But you should know that an elevated state of either one of those two pressures is enough to get a diagnosis of hypertension. Studies confirmed that the risk of death from Ischemic heart disease and stroke is directly connected to the increase in them. Usually, that doubles with every 20 mm Hg for systolic or 10 mm Hg for diastolic pressure. 

What are considered healthy and unhealthy blood pressure ranges?

Let’s learn together what is considered healthy and unhealthy for your next blood pressure reading.

Blood Pressure Category Systolic pressure and/or Diastolic pressure

If your pressure is in the range of hypertensive crisis, we suggest that you consult with your doctor immediately.

Side note: A diagnosis of Hypertension must be done by a medical professional. He should also evaluate any unusually low-pressure readings.

What are the stages of blood pressure?

So based on the table chart above. We can see that we have 5 different blood pressure categories. So let’s start explaining each of them.

Normal Blood Pressure

Blood pressure readings are in the range of less than 120/80 mm Hg. This blood pressure is considered within the normal range. If your results fall under this category, we suggest sticking with healthy habits. Such as a balanced diet and getting regular daily exercise.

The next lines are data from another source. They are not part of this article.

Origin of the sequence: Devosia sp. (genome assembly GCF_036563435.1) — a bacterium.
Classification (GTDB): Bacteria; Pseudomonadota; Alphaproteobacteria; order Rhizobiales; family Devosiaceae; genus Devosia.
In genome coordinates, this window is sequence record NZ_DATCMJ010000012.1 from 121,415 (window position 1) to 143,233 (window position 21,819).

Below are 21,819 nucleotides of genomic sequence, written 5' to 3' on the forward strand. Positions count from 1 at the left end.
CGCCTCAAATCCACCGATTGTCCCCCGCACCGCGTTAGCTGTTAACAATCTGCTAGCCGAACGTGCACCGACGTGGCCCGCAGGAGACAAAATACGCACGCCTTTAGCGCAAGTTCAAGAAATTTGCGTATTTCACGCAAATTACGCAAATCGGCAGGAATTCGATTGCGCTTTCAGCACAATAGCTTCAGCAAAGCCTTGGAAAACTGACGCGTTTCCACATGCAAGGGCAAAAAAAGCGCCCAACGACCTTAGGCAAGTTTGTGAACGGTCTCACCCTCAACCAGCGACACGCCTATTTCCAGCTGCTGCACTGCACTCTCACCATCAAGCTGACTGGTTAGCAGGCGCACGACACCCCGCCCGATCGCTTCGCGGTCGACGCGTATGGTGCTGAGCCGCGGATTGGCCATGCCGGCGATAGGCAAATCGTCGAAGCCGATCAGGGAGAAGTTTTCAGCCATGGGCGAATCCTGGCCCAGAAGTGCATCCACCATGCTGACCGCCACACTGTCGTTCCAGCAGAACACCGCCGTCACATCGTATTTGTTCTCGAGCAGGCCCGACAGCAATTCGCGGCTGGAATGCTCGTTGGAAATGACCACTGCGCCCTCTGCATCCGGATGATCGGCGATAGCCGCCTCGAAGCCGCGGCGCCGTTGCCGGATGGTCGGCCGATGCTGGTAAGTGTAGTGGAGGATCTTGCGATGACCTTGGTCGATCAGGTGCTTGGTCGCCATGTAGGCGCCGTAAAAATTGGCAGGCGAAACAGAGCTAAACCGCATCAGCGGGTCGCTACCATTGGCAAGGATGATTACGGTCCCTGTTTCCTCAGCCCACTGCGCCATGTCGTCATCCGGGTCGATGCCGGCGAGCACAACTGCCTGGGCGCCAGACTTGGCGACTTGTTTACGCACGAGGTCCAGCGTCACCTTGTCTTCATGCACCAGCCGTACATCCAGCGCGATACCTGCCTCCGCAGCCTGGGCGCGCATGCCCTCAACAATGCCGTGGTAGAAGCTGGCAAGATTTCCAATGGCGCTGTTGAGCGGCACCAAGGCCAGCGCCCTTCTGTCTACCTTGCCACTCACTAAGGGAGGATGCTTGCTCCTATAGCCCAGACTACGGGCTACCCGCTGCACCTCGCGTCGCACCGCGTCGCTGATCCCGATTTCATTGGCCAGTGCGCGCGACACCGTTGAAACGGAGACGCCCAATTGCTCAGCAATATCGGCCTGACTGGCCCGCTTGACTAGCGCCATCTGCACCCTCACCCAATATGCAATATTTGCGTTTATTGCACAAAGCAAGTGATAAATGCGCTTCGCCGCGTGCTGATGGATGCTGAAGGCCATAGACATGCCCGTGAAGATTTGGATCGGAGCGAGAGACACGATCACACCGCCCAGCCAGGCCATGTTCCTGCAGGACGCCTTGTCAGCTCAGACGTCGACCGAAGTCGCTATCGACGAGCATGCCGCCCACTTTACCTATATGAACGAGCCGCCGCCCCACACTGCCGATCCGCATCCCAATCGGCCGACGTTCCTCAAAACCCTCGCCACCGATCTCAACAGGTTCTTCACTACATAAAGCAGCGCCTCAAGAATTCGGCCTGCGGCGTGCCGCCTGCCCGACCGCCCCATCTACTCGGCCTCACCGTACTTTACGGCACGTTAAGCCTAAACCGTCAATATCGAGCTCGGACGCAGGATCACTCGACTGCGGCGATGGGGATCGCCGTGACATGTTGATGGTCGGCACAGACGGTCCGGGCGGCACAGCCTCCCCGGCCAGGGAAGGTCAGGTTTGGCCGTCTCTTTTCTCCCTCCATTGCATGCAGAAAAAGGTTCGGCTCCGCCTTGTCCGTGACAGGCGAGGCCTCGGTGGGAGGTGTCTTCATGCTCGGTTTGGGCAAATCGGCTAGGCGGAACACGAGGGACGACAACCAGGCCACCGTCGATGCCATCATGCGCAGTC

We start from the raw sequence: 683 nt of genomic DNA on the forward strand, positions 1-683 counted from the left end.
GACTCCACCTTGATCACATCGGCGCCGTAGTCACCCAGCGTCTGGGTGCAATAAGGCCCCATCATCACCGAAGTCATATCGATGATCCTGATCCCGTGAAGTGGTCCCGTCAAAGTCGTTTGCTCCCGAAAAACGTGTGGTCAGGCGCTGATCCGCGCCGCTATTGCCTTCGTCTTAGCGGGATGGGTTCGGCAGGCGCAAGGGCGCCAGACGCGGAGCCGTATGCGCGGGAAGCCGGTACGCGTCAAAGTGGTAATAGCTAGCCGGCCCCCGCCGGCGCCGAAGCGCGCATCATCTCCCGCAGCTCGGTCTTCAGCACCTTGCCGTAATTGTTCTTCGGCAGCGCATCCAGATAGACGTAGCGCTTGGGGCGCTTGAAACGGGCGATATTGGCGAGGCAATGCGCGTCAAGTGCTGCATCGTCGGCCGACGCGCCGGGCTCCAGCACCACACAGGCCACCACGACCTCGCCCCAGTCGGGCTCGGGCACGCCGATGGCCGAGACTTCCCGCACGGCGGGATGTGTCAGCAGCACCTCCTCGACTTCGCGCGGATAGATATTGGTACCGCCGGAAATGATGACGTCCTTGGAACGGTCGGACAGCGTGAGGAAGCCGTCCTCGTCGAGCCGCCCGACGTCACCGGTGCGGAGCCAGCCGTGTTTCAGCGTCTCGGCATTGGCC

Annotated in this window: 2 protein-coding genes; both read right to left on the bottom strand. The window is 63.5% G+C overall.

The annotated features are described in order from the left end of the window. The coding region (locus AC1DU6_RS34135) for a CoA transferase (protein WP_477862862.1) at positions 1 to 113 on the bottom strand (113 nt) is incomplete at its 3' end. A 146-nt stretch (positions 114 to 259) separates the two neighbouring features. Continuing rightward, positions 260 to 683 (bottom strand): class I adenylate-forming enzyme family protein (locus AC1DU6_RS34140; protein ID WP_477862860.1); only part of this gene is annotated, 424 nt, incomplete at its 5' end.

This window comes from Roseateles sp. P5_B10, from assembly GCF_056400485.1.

Elevated Blood Pressure

In this category, the blood pressure readings are 120-129 systolic and less than 80 mm Hg diastolic. People with this kind of pressure are more likely to develop hypertension unless it isn’t regularly controlled.

Hypertension Stage 1

This category is for blood pressures 130-139 systolic or 80-89 mm Hg diastolic. At this stage of hypertension, medical professionals are likely to take action. Such as prescription of lifestyle changes and may consider adding some medication. Blood pressure medication is based on your risk of cardiovascular diseases, such as stroke or heart attack.

Hypertension Stage 2

The blood pressure is consistent in ranges of 140/90 mm Hg or higher. At this stage of hypertension, doctors should take immediate action. Such as medication for hypertension regulations, and lifestyle changes.